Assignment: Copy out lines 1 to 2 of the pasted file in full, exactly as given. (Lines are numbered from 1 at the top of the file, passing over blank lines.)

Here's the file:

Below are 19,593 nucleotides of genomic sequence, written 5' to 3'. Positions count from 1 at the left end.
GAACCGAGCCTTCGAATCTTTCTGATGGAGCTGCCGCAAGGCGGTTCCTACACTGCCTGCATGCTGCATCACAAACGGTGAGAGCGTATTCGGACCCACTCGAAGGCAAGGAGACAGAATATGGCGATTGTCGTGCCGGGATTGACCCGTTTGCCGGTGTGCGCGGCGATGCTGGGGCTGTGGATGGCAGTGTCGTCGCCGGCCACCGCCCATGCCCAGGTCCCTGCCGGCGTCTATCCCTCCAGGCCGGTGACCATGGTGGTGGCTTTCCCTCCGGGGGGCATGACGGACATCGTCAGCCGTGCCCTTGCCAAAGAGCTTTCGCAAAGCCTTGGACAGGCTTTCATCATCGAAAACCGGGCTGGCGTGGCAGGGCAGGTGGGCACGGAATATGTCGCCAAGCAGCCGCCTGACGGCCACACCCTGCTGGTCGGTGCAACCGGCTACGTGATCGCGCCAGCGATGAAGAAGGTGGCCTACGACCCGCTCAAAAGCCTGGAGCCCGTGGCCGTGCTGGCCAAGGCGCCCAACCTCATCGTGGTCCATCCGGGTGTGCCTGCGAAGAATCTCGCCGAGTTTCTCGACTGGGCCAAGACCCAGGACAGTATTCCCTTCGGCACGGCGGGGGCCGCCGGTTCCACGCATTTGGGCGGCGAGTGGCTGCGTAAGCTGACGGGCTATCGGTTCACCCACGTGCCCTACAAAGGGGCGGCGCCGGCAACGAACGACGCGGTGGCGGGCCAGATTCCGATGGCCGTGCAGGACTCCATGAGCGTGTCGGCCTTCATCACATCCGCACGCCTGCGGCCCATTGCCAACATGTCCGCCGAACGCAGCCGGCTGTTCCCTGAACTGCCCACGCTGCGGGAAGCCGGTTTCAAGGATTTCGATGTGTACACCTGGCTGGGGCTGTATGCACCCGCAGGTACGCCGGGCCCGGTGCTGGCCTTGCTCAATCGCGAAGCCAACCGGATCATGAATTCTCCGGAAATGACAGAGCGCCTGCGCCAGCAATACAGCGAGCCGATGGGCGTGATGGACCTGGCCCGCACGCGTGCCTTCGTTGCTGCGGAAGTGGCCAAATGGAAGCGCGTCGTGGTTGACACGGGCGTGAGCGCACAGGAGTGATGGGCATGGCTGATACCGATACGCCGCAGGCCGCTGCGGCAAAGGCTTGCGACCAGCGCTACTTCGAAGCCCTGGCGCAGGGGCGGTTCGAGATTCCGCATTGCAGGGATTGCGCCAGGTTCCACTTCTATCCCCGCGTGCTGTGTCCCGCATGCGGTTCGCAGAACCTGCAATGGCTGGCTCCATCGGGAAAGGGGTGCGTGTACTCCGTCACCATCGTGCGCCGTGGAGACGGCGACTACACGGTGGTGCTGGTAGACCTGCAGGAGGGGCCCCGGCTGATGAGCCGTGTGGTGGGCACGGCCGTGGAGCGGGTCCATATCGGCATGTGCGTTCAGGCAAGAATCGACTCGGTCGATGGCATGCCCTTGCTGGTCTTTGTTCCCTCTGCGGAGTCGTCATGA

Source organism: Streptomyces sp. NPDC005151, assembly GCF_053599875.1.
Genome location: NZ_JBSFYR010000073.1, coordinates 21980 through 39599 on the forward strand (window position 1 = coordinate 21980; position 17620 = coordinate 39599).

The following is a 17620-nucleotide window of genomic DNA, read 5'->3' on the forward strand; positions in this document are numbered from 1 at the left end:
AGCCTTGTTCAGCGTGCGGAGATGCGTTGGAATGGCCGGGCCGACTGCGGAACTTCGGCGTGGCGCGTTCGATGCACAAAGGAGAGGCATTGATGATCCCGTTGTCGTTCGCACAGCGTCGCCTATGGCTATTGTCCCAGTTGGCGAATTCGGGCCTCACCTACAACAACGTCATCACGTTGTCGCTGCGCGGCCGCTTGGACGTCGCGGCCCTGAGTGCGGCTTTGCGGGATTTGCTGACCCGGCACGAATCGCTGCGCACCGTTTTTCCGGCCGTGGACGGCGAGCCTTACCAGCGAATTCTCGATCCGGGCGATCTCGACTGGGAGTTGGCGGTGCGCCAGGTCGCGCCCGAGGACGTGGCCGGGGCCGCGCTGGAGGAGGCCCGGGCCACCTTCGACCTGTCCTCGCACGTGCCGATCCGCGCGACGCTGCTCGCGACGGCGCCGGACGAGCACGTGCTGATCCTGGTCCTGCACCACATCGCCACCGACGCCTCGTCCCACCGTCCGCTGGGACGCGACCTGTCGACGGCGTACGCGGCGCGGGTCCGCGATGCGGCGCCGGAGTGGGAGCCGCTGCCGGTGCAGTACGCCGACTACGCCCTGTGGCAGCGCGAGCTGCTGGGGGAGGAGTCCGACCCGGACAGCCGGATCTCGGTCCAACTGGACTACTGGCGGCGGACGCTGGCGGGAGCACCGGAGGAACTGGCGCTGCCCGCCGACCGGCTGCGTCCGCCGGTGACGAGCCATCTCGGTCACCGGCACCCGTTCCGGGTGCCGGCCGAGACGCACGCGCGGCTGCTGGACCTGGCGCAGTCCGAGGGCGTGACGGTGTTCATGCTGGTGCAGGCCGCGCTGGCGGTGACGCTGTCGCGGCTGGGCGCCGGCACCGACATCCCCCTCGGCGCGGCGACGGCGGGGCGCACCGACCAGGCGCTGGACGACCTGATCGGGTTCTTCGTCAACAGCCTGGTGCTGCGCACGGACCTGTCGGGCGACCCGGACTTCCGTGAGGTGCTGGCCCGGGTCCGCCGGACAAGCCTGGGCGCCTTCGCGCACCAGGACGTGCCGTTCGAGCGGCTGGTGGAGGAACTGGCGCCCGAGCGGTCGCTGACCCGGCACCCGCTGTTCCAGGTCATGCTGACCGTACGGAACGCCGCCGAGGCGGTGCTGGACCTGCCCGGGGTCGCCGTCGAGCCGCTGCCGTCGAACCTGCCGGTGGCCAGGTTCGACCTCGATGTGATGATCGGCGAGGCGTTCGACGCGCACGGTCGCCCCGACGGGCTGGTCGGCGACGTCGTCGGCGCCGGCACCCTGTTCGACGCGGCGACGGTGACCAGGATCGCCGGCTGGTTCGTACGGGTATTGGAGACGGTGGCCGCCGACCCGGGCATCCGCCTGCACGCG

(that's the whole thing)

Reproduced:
Below are 19,593 nucleotides of genomic sequence, written 5' to 3'. Positions count from 1 at the left end.
GAACCGAGCCTTCGAATCTTTCTGATGGAGCTGCCGCAAGGCGGTTCCTACACTGCCTGCATGCTGCATCACAAACGGTGAGAGCGTATTCGGACCCACTCGAAGGCAAGGAGACAGAATATGGCGATTGTCGTGCCGGGATTGACCCGTTTGCCGGTGTGCGCGGCGATGCTGGGGCTGTGGATGGCAGTGTCGTCGCCGGCCACCGCCCATGCCCAGGTCCCTGCCGGCGTCTATCCCTCCAGGCCGGTGACCATGGTGGTGGCTTTCCCTCCGGGGGGCATGACGGACATCGTCAGCCGTGCCCTTGCCAAAGAGCTTTCGCAAAGCCTTGGACAGGCTTTCATCATCGAAAACCGGGCTGGCGTGGCAGGGCAGGTGGGCACGGAATATGTCGCCAAGCAGCCGCCTGACGGCCACACCCTGCTGGTCGGTGCAACCGGCTACGTGATCGCGCCAGCGATGAAGAAGGTGGCCTACGACCCGCTCAAAAGCCTGGAGCCCGTGGCCGTGCTGGCCAAGGCGCCCAACCTCATCGTGGTCCATCCGGGTGTGCCTGCGAAGAATCTCGCCGAGTTTCTCGACTGGGCCAAGACCCAGGACAGTATTCCCTTCGGCACGGCGGGGGCCGCCGGTTCCACGCATTTGGGCGGCGAGTGGCTGCGTAAGCTGACGGGCTATCGGTTCACCCACGTGCCCTACAAAGGGGCGGCGCCGGCAACGAACGACGCGGTGGCGGGCCAGATTCCGATGGCCGTGCAGGACTCCATGAGCGTGTCGGCCTTCATCACATCCGCACGCCTGCGGCCCATTGCCAACATGTCCGCCGAACGCAGCCGGCTGTTCCCTGAACTGCCCACGCTGCGGGAAGCCGGTTTCAAGGATTTCGATGTGTACACCTGGCTGGGGCTGTATGCACCCGCAGGTACGCCGGGCCCGGTGCTGGCCTTGCTCAATCGCGAAGCCAACCGGATCATGAATTCTCCGGAAATGACAGAGCGCCTGCGCCAGCAATACAGCGAGCCGATGGGCGTGATGGACCTGGCCCGCACGCGTGCCTTCGTTGCTGCGGAAGTGGCCAAATGGAAGCGCGTCGTGGTTGACACGGGCGTGAGCGCACAGGAGTGATGGGCATGGCTGATACCGATACGCCGCAGGCCGCTGCGGCAAAGGCTTGCGACCAGCGCTACTTCGAAGCCCTGGCGCAGGGGCGGTTCGAGATTCCGCATTGCAGGGATTGCGCCAGGTTCCACTTCTATCCCCGCGTGCTGTGTCCCGCATGCGGTTCGCAGAACCTGCAATGGCTGGCTCCATCGGGAAAGGGGTGCGTGTACTCCGTCACCATCGTGCGCCGTGGAGACGGCGACTACACGGTGGTGCTGGTAGACCTGCAGGAGGGGCCCCGGCTGATGAGCCGTGTGGTGGGCACGGCCGTGGAGCGGGTCCATATCGGCATGTGCGTTCAGGCAAGAATCGACTCGGTCGATGGCATGCCCTTGCTGGTCTTTGTTCCCTCTGCGGAGTCGTCATGA